- Nurse from both breasts as a way to relieve the heat from a single spot on your baby’s head.
- Breastfeed in a well-ventilated area of the house.
- Avoid unnecessary blankets or drapes while breastfeeding.
- Dress your baby comfortably.
Doing these measures will often reduce or eliminate sweating while breastfeeding. If your baby still excessively sweats after doing these interventions, it is best to seek help from a medical professional to detect the root cause of the problem.
What are some health issues behind my baby’s head sweating while sleeping and feeding?
Some medical conditions that can trigger excessive head sweating on babies are the following:
This condition may cause profuse sweating day and night, regardless of the environmental temperature. Sweating typically involves some areas of the body like the head, palms, and soles of the feet, but it may also affect other areas of the body. Infants typically outgrow this condition as they advance through age.
Viral infections like colds or other bacterial infections can cause fever. A baby’s body may sweat in response to the sudden spike in the temperature.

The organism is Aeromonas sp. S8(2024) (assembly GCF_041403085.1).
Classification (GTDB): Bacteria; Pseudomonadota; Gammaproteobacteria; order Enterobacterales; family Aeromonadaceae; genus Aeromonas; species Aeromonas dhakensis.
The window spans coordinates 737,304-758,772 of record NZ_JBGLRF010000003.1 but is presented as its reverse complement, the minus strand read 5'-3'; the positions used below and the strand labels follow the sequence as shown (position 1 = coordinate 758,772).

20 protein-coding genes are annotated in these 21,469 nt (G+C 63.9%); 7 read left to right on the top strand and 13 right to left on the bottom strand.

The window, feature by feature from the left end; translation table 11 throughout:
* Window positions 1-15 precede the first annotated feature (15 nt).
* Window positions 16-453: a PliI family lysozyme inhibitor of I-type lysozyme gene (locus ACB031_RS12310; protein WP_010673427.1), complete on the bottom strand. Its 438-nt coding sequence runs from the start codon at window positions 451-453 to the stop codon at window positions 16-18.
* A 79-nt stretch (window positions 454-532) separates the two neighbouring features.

Congenital heart disease
With this condition, the baby sweats all the time as a way of compensating to the heart’s need to pump more blood for the body. It is very rare and affects only around one percent of newly born babies. Since babies having this condition struggles to eat, it is common for them to sweat when they began eating or nursing. This symptom is usually accompanied by the bluish discoloration in the skin and shortness of breath.
In sleep apnea, the baby takes brief pauses in breathing while sleeping. This usually lasts for at least 20 seconds. If your baby’s night time sweating is accompanied by grunting, snoring, gasping for breath, and opened mouth while sleeping, sleep apnea can be suspected. Though infants usually outgrow this condition, it is still best to mention it to your pediatrician for advice.
Babies with hyperthyroidism have active metabolic processes that trigger excessive head sweating. This condition needs prompt medical treatment.
Head sweating in babies are a normal part of their development. It is most likely relieved by home measures to minimize the build-up of heat in their bodies. However, excessive head sweating can also be a symptom of an infection or some rare medical conditions. This is why it is still important to seek advice from a medical professional if you think that your baby’s head sweating seems to be out of the typical boundaries.
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This article is for informational purposes only and should not be considered medical advice. Always consult with a doctor or licensed medical professional before making any medical decisions.